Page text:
What is National Jurist's "Professor Interest Grade" Ranking?

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stego
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What is National Jurist's "Professor Interest Grade" Ranking?

Postby stego » Sun May 17, 2015 2:53 am

I'm aware how most of you feel about law school rankings. Most of them are useless at best. We can have that conversation but that's not what I'm asking.

This post is about National Jurist's Professor Interest Grade, and how I can't find anything on the Internet explaining what that is. Does anyone know what this purports to rank?

http://www.nationaljurist.com/compare-schools

Whatever it is, in 2013 Yale got a D, Harvard got a B-, and Stanford got an A+. Cooley got a B+. I just don't understand how you have a ranking without an explanation of what the ranking is ranking.

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Mack.Hambleton
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Re: What is National Jurist's "Professor Interest Grade" Ranking?

Postby Mack.Hambleton » Mon May 18, 2015 8:50 pm


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stego
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Re: What is National Jurist's "Professor Interest Grade" Ranking?

Postby stego » Tue May 19, 2015 1:12 am

Mack.Hambleton wrote:http://www.nxtbook.com/nxtbooks/cypress/prelaw_2013spring/#/36

methodology is here i think


Thanks.

"The Princeton Review surveys law students every year and uses a two-year average to determine several factors. The National Jurist study used two data points: professor availability and professors' interest, which rates the quality of teaching."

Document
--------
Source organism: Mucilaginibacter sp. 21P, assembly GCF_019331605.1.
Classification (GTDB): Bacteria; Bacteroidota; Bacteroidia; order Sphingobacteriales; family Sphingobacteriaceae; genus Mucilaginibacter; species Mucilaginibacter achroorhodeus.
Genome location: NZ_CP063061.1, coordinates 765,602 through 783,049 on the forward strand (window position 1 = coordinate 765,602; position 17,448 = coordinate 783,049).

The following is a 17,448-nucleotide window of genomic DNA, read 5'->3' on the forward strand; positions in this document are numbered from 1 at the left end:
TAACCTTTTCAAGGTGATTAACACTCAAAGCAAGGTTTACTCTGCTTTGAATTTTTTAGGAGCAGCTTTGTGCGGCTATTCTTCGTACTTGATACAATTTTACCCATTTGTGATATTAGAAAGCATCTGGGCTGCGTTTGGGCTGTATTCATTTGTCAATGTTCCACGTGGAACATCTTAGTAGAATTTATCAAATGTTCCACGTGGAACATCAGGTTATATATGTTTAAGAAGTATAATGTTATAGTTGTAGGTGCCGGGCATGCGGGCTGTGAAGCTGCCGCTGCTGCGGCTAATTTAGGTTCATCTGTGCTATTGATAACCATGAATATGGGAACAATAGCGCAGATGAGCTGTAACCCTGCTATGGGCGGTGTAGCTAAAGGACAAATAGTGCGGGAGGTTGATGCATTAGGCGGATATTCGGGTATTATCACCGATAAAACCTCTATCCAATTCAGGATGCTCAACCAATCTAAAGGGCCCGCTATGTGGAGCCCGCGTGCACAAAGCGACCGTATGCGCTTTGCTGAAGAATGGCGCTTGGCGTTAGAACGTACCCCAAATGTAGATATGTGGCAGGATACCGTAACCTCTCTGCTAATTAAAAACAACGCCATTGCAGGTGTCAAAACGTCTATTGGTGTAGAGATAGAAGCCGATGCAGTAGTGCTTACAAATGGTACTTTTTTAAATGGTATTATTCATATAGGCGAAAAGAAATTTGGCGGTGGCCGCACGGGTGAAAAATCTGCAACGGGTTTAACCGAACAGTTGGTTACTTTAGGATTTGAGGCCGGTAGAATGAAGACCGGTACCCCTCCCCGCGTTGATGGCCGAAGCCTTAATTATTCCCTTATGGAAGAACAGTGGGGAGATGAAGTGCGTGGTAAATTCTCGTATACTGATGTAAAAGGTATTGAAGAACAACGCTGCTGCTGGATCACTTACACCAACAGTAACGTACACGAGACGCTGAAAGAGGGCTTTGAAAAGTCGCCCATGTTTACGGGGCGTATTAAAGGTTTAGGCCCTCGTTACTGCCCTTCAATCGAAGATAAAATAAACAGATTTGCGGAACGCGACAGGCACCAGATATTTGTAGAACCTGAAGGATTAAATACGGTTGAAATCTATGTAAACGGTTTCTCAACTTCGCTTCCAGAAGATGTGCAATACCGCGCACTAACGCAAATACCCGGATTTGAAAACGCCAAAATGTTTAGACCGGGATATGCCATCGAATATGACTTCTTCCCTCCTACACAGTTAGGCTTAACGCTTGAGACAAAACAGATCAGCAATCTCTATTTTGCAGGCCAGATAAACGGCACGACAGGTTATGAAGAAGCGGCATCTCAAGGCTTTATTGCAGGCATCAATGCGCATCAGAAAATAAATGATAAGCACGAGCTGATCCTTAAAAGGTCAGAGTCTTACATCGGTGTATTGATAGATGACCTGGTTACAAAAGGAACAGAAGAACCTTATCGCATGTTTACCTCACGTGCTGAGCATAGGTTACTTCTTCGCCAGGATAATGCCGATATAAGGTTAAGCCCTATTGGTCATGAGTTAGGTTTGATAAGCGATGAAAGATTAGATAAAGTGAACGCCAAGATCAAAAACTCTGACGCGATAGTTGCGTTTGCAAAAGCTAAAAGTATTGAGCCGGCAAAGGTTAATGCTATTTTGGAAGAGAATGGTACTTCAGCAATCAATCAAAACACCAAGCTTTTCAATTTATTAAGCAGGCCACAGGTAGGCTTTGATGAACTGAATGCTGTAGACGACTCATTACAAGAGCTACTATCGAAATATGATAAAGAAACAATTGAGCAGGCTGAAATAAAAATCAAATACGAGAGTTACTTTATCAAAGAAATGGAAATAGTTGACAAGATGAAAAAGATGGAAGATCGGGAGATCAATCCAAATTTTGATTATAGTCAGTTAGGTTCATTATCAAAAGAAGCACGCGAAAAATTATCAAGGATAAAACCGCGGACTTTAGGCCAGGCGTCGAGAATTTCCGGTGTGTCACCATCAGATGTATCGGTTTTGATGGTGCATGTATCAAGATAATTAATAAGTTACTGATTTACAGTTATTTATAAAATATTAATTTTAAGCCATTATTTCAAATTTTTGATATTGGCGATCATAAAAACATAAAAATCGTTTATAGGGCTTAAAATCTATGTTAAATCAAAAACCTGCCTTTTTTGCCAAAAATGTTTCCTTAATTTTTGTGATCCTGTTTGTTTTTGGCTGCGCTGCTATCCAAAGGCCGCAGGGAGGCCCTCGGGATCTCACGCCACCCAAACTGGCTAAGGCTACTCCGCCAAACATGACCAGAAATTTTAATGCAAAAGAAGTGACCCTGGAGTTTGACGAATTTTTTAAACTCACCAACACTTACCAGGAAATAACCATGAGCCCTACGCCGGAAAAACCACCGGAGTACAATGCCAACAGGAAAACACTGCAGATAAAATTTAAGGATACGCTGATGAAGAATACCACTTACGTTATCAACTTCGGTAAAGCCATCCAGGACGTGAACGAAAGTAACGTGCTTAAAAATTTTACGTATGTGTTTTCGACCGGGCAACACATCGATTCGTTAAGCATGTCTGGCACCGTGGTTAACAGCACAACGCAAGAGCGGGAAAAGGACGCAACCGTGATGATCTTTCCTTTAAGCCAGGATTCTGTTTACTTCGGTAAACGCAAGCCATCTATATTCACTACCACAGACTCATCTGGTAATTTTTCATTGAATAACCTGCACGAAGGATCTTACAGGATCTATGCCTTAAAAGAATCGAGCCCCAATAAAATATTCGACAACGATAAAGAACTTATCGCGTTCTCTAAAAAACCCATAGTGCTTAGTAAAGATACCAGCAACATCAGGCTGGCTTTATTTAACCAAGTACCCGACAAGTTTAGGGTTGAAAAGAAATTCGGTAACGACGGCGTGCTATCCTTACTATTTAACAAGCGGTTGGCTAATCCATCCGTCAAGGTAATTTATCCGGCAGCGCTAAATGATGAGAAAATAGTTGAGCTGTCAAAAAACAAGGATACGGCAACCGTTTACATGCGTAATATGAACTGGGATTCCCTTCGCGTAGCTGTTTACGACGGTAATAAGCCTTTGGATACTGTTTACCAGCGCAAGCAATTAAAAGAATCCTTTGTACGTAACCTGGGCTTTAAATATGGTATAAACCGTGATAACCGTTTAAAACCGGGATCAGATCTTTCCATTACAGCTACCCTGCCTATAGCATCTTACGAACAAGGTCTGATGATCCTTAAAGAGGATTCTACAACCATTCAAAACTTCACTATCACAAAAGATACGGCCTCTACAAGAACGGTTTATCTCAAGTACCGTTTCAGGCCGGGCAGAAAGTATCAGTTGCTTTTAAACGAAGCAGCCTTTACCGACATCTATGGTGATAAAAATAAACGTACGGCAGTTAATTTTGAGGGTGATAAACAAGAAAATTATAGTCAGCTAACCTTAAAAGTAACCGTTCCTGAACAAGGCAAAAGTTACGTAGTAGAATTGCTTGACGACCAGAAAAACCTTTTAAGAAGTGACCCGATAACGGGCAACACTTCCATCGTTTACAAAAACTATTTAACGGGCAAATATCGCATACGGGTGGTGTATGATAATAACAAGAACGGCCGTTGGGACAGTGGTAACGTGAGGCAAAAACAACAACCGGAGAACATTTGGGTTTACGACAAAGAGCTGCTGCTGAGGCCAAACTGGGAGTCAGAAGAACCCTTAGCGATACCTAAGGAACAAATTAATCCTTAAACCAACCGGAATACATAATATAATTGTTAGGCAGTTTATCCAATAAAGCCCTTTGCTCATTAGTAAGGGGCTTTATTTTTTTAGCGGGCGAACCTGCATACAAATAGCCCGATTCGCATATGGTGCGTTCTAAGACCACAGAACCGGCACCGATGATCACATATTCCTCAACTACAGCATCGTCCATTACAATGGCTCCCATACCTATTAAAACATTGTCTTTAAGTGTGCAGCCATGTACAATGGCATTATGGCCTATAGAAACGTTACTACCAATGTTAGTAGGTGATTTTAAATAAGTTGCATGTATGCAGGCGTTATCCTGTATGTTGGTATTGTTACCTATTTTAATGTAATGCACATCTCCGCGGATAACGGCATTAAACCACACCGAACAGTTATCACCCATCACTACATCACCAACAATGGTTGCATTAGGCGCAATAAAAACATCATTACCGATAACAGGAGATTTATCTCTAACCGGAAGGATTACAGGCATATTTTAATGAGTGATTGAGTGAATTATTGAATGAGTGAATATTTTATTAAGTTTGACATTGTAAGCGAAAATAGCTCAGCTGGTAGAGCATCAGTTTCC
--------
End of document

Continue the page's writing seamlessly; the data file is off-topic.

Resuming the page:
I looked it up and the Princeton Review survey asks people to rate "Quality of teaching." The choices are "Excellent", "Very Good", "Okay", "Not Very Good", and "Very Poor". It also asks students to rate "Faculty accessibility" on the same scale.

I don't know what percentage of law students fills out this survey but I do find it odd Yale law students apparently gave their professors a D. I guess they have high standards, or maybe their professors just have better things to do. I also think it's odd that as a measure of quality of teaching they labeled it "Professor Interest."

You know, some people on this board say academics is totally irrelevant - it's all about job placement and cost of attendance. I see the point they're making and TLS is doing prospective students a service if it keeps them from making horrible decisions. But part of me feels on some level we should be identifying the schools with good academics and trying to improve their outcomes. The schools with worse academics should have worse outcomes. I think we do sort of reinforce the hold the top schools have at the top.




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